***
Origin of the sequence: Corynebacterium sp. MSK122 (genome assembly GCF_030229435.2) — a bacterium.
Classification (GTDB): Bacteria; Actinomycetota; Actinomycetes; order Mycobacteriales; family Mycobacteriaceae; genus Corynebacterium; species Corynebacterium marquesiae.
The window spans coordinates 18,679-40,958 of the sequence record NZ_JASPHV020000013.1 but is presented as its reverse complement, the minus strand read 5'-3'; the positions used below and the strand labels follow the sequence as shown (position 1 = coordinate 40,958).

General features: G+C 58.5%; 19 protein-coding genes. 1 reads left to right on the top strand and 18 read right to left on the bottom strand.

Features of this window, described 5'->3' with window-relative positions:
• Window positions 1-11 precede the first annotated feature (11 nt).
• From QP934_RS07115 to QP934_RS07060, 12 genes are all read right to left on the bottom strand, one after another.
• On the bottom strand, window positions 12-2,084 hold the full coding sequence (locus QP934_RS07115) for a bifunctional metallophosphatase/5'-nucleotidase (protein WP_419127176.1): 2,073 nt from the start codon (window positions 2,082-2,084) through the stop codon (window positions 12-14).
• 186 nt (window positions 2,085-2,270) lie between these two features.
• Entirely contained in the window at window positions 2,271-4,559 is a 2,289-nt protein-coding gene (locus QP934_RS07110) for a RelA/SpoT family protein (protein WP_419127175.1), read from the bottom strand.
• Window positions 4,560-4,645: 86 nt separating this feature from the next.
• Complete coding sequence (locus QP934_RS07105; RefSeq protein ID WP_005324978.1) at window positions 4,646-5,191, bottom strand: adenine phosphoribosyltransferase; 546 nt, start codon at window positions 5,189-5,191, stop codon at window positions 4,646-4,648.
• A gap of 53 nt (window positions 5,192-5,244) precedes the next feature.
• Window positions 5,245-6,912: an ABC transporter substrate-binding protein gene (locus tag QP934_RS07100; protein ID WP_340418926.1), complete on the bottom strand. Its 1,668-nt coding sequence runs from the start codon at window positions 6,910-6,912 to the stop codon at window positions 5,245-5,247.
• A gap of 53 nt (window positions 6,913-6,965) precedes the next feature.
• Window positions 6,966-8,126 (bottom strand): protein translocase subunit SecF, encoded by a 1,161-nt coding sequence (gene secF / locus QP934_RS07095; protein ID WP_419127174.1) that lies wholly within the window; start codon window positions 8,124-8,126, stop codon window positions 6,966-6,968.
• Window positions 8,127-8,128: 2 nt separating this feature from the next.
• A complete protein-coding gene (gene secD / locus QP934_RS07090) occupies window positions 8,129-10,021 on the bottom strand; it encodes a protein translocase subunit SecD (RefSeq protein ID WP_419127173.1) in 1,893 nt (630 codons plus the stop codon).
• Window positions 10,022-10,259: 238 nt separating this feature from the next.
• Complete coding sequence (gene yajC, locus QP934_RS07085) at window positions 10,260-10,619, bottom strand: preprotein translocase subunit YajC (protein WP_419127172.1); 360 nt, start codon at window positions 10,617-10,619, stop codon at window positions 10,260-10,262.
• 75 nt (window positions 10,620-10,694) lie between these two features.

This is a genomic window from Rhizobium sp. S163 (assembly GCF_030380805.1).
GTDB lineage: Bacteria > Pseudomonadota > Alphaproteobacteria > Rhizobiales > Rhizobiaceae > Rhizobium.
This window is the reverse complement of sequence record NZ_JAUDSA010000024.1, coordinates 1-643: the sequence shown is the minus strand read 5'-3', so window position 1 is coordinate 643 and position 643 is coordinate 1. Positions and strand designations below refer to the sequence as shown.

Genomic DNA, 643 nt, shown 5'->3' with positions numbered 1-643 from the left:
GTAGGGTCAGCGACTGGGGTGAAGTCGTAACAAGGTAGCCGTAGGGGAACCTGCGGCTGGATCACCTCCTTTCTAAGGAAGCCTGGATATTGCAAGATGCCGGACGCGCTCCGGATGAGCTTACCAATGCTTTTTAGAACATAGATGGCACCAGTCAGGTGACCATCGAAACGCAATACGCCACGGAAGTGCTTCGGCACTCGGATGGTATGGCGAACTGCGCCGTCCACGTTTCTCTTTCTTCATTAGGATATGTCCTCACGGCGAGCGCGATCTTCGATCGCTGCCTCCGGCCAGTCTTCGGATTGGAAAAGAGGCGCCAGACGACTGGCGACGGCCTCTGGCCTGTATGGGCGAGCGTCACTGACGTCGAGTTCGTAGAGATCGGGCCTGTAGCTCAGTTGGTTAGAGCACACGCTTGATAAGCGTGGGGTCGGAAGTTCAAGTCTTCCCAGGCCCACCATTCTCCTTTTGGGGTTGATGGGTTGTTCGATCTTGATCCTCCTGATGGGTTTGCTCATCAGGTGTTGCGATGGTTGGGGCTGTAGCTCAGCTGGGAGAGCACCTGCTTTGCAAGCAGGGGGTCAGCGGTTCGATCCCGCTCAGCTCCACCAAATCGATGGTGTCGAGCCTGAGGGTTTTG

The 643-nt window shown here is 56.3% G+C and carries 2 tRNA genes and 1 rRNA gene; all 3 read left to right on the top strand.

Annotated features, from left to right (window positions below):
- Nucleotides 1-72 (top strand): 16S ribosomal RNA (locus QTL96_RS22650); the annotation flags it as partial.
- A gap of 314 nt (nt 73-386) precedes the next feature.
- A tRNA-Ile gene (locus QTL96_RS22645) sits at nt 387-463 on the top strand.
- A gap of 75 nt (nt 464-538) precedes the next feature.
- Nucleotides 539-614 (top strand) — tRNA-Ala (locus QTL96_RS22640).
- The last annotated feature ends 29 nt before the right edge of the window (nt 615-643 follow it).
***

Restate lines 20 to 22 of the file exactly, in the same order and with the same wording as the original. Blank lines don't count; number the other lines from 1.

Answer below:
• Complete coding sequence (gene yajC, locus QP934_RS07085) at window positions 10,260-10,619, bottom strand: preprotein translocase subunit YajC (protein WP_419127172.1); 360 nt, start codon at window positions 10,617-10,619, stop codon at window positions 10,260-10,262.
• 75 nt (window positions 10,620-10,694) lie between these two features.

This is a genomic window from Rhizobium sp. S163 (assembly GCF_030380805.1).